There is a natural law in writing and publishing (as elsewhere): where need and desire are greatest, moneymaking enterprises follow.
Vanity publishers are an easy (and long-standing) example of this law, presenting themselves as a way around the bottleneck of traditional publishing–as long as the writer is willing to “invest” in his/her work. Ditto for literary agent “middleman” services, in which an individual or company offers to “represent” writers to agents, supposedly to increase their chances of snagging a super-busy agent’s attention.
More recently, there’s the huge variety of services that have sprung up around self-publishing–some worthwhile, some distinctly not. In some cases, these are new services, addressing (or purporting to address) needs created by new technology. In others, they’re an attempt to monetize what was formerly free.
I’ve one of each to talk about today.
First up: Kickstarter (and other crowdfunding platforms) promotion services. I’ve encountered two of these in the past couple of weeks–both soliciting authors with spam-style approaches–and I’m sure there are more.
KickstartMyAds.com “specializes in launching targeted Facebook promotions to drive the most lucrative crowd to your live crowdfunding campaign.” Packages range from $199 to $450. Crowdfundbuzz.com offers to create press releases, social media campaigns, and more, all “designed to help any crowdfunding project get more visibility to radically increase the chances of reaching a crowdfunding goal.” Costs are between $149 and $349.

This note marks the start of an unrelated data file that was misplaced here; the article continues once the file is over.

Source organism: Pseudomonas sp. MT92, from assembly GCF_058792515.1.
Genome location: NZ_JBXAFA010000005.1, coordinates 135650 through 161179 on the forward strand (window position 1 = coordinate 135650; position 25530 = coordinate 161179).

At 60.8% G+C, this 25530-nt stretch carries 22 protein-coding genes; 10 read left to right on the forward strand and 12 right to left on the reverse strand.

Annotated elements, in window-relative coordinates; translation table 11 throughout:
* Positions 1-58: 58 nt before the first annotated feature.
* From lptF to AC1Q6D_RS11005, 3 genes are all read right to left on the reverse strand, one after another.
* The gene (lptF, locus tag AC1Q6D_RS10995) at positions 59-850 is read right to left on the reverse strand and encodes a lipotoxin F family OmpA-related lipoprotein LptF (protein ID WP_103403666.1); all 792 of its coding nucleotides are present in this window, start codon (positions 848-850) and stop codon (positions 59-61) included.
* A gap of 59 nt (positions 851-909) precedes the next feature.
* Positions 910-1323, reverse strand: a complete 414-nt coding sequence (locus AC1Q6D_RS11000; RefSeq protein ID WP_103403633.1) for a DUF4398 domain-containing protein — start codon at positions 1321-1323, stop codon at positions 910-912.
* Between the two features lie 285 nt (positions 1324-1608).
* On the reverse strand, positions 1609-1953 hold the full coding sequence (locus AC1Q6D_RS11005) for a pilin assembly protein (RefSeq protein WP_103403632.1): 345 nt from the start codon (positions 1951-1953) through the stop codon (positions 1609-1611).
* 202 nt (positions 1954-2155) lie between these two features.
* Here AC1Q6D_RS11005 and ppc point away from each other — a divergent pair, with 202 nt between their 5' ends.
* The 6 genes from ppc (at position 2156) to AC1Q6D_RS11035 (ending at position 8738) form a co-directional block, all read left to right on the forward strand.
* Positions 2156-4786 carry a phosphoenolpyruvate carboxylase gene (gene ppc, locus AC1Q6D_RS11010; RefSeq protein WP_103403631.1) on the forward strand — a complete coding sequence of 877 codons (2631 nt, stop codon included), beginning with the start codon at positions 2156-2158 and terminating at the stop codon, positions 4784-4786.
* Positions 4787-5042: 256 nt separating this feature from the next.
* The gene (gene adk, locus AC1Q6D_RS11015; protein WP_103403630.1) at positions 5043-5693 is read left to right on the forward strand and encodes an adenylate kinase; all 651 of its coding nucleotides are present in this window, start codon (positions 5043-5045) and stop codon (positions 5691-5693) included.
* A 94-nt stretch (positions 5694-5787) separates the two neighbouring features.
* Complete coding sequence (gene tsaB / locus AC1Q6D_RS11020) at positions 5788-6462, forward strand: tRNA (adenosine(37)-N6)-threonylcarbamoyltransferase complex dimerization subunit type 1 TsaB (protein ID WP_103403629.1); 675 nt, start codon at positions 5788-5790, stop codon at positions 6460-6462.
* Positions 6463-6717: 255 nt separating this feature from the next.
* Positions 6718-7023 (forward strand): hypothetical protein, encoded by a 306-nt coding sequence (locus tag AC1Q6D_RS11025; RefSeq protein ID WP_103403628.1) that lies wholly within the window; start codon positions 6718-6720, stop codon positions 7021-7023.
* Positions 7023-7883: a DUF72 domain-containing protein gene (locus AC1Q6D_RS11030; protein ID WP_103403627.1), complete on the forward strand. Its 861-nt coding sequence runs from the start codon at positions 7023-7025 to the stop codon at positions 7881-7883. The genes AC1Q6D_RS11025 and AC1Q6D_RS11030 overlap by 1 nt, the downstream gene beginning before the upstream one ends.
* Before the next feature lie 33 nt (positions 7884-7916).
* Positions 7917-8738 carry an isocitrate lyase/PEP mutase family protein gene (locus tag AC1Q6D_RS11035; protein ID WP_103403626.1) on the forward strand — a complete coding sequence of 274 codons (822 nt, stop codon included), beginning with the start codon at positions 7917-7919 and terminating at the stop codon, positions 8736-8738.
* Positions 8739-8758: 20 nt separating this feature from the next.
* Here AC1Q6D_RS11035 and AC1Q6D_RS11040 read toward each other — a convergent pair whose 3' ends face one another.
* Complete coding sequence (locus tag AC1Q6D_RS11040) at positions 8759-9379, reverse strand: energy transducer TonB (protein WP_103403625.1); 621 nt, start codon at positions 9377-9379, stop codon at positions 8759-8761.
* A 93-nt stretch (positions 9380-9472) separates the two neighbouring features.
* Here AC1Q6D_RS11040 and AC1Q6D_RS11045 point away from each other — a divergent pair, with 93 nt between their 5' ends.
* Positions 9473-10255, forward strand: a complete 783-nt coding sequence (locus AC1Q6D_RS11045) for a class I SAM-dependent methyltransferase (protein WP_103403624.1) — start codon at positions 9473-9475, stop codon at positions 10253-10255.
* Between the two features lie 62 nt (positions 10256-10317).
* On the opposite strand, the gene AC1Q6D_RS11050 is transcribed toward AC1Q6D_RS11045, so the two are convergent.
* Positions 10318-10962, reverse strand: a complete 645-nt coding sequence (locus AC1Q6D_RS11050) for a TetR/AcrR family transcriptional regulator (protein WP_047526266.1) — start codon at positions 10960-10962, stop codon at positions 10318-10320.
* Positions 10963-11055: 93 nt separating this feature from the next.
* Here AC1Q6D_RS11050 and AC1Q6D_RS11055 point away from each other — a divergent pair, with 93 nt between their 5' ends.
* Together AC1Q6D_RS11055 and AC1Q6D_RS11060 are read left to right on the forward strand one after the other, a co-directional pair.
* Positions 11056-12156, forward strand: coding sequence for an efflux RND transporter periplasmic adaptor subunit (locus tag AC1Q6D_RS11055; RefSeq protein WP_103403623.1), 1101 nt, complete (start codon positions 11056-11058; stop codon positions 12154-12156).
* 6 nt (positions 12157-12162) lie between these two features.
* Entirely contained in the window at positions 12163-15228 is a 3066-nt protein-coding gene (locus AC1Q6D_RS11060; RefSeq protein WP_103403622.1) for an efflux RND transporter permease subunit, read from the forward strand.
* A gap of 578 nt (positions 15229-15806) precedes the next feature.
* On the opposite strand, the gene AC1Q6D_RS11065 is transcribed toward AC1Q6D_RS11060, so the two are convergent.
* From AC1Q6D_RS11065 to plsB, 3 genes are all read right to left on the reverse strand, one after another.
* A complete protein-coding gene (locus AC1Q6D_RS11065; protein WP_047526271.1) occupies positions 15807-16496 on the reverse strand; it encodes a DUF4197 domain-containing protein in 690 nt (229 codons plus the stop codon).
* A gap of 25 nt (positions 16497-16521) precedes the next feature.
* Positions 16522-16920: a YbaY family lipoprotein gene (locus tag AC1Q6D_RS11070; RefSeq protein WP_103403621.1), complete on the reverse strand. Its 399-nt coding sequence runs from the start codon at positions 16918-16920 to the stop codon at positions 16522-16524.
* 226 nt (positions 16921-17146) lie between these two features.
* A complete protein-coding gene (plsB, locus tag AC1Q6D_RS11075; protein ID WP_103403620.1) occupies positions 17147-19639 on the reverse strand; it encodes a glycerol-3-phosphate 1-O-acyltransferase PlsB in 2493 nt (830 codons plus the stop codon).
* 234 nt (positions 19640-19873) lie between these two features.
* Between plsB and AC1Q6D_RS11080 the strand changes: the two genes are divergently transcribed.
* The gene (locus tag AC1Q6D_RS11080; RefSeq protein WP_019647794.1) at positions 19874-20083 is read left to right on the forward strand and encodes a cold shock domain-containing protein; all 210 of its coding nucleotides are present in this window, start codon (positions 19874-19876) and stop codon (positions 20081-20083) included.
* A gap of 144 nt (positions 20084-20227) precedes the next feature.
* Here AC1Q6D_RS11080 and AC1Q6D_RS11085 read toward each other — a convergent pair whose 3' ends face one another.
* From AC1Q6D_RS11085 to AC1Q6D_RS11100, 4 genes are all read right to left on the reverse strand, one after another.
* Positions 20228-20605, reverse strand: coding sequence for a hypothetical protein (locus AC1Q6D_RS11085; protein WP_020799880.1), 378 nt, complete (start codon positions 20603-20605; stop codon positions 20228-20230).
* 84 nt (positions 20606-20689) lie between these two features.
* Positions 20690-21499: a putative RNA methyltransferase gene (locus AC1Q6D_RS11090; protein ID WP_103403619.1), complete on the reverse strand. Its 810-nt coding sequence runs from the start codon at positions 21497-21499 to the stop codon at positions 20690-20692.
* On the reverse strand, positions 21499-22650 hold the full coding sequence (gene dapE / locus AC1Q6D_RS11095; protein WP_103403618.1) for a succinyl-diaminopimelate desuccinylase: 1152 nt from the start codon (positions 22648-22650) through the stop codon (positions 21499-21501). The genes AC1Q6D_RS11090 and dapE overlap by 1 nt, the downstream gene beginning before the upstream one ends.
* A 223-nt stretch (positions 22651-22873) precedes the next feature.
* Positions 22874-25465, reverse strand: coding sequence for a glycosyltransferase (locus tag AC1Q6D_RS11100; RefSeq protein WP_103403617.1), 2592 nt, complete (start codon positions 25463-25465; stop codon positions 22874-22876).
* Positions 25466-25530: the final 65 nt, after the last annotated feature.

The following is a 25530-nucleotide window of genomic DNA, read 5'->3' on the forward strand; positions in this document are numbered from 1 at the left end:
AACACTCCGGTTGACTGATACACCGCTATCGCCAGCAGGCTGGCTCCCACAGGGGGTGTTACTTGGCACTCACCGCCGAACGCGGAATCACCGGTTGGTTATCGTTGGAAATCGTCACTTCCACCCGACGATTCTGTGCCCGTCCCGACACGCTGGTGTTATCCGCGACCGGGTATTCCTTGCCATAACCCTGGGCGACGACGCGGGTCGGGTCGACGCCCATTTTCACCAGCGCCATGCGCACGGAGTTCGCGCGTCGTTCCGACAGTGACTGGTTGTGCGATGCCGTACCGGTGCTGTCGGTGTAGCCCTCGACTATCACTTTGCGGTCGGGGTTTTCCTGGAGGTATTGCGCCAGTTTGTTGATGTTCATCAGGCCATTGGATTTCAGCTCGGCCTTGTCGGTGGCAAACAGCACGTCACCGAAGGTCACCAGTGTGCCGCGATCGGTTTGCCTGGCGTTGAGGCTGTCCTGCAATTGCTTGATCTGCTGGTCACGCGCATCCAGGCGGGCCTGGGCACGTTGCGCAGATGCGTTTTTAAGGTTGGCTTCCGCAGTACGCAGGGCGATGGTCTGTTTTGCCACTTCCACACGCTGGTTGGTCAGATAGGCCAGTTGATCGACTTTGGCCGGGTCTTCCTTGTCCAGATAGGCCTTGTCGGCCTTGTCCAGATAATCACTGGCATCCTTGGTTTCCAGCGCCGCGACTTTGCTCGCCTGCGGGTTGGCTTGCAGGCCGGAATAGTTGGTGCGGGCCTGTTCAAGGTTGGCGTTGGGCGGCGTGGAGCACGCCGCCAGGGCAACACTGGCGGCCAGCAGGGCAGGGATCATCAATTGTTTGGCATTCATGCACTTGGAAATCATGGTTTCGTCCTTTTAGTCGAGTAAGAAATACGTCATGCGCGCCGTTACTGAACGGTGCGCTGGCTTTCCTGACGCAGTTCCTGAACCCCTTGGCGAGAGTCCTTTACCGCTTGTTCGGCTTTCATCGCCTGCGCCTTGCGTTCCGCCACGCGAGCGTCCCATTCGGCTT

Now, I’m not saying that these services are disreputable or dishonest. Both offer success stories, and apart from the solicitations, I’m not aware of any complaints. But it’s interesting to see the ripple effect of successful technology. Crowdfunding has become so popular, and the crowdfunding sphere so competitive, that it has spawned opportunities for monetization via ancillary services promising to help authors stand out from the crowd. Worth the money? Open question. But if you decide yes”, it’s yet another expense to add to your crowdfunding budget.
Second up: paid beta readers. Yes, you read that right. A writerly function that by its very definition is non-professional, and thus not fee-based, is being extensively monetized. I’m not addressing competence or honesty in this post, so I don’t want to call out any particular individual(s), but if you Google “beta reading service” you’ll see what I mean (and here’s a link to one that seems more spammish than the rest). Sample costs: $1.05 per page, $0.003 per word (with a $10 minimum), $55 for a book of more than 250 pages, $199 for an entire manuscript.
In actual fact, what these services are selling is not really beta reading, but a paid critique. Nothing wrong with that, as long as the provider is competent (a whole other question). But associating a term that already has an established meaning with a moneymaking service is going to confuse a lot of people. Evidence of this: the two writers who’ve contacted me in the past month asking me to suggest a good and not too expensive “beta reading service”.
If you want to buy a critique, buy a critique (but check the critiquer’s credentials first). If you want a beta reader, find someone who won’t ask you to haul out your credit card.
Writers, there is a second natural law in writing and publishing: through changing paradigms, through shifting technology, through opportunity and roadblocks, there will always be someone waiting to put a hand into your pocket.